Many sales teams are typically measured by quotas or benchmarks for converting leads to customers and closing deals. However, the real goal of sales must be to solve your customer’s problems. 

What are Open-Ended Questions in Sales?

Simply put, open-ended questions elicit an answer that does not end with either a yes or no, but rather requires more thought, typically more than a one-word answer, leading to a conversation. 

Open-ended questions in sales are essential to success. 


Because they allow reps an opportunity to learn more about their prospects and build a rapport, whilst uncovering their pain points, establishing their needs, and offering a clear solution for the same. 

These open-ended questions can be used anytime during the sales process right from the initial conversation up until closing the deal. 

A few features of open-ended questions in sales look like this - 

  1. They are conversational. 
  2. There is no formula for the type of questions asked, as long as they are designed to get more information from the buyer. 
  3. They question the buyer’s ability to answer. 
  4. They usually involve the five Ws - Who, What, Where, When, and Why. 
  5. They are naturally subjective, and not objective. 

When used in sales, these open-ended questions enable sales reps to create healthy dialogue and learn important information about the buyer and their organization. 

Open-Ended Vs Closed-Ended Questions 

Typically, leading a sales call with questions such as “Do you have any questions?” does not elicit any reasonable response due to the nature of the question, because it is a close-ended question.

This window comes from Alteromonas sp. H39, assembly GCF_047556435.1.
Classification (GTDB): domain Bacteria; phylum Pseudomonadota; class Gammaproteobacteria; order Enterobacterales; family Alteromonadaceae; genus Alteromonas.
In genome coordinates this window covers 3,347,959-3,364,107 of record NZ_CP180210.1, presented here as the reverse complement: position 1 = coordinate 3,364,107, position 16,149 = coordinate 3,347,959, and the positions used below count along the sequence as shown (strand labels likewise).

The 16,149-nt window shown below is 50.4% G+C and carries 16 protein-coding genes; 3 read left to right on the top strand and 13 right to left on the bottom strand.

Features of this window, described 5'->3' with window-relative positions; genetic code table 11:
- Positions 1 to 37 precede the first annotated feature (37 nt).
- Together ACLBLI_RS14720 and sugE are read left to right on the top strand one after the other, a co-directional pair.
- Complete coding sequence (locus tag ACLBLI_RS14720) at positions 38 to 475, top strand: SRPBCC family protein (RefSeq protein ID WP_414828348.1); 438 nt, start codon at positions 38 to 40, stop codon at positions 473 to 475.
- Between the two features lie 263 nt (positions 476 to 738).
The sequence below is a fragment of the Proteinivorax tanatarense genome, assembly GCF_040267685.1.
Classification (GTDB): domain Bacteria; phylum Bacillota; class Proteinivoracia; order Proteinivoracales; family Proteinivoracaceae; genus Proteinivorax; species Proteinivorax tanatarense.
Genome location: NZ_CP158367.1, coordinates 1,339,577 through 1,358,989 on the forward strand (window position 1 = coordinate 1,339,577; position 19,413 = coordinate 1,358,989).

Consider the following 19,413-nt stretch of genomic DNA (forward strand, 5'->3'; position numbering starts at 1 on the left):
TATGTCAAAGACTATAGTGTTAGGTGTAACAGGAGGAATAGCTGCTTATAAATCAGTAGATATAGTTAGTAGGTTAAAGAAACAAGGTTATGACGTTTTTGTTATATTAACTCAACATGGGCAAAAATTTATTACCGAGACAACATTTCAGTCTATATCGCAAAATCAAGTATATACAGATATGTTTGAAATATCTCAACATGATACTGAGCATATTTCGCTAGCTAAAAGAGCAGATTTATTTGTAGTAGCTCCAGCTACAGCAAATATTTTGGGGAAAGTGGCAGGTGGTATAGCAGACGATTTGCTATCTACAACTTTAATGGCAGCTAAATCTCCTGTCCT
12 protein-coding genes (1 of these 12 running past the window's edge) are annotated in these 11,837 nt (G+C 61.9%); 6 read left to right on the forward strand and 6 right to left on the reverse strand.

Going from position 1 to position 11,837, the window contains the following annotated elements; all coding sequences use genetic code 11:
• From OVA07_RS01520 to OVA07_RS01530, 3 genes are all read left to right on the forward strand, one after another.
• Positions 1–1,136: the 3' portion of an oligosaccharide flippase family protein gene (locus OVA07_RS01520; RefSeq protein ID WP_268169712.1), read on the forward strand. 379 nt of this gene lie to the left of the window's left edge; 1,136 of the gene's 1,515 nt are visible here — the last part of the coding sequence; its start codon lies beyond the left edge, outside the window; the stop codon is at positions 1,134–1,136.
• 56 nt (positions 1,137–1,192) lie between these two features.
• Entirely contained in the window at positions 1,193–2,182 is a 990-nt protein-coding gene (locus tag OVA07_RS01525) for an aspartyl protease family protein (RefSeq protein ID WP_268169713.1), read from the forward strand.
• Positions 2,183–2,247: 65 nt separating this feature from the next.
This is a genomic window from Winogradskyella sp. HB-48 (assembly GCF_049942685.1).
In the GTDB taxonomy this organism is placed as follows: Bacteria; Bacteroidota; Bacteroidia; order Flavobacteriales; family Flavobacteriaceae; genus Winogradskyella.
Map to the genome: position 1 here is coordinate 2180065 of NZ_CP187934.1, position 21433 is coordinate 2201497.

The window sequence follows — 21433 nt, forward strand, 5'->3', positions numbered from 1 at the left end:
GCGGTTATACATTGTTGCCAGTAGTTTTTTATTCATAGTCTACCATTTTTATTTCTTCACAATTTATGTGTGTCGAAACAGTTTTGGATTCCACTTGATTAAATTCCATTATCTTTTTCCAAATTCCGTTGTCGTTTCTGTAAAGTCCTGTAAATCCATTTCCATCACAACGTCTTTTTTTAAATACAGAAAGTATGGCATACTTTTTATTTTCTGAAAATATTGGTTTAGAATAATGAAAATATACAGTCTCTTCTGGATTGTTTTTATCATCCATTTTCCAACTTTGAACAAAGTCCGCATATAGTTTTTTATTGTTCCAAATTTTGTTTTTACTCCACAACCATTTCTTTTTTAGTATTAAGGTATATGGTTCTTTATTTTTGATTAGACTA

Sales reps might get away with these questions but if the answer is no, then the conversation momentarily stops there. 

What’s more, you might have opportunities to dive deeper into their pain problems, leading to failure to establish a rapport. 

But instead, if you ask - 

“What questions can I answer for you?” 

You might end up extending the conversation much more than a closed-ended question did. The buyer might ask you a dozen more questions since it makes them think and in turn, allows you to ask them more exploratory questions to dive deeper. 

This table is a simple low-down on how an open-ended question should begin vs. a close-ended question - 

Open-Ended Questions Close-Ended Questions
What Is/are
Why Do/did
Where Would/will
When Could/can
Who Have/has

Asking open-ended questions has three primary benefits - 

  1. Builds trust 
  2. Demonstrate real interest that makes them feel more engaged 
  3. Gives you more insights and qualitative data 

Let’s take a look at what kind of open-ended questions to be asked - 

55 Killer Sales Questions to Ask to Close More Sales Deals 

A proper analysis requires probing deeper into the buyer’s mind and getting to know their agenda better to provide the best-suited solution to them.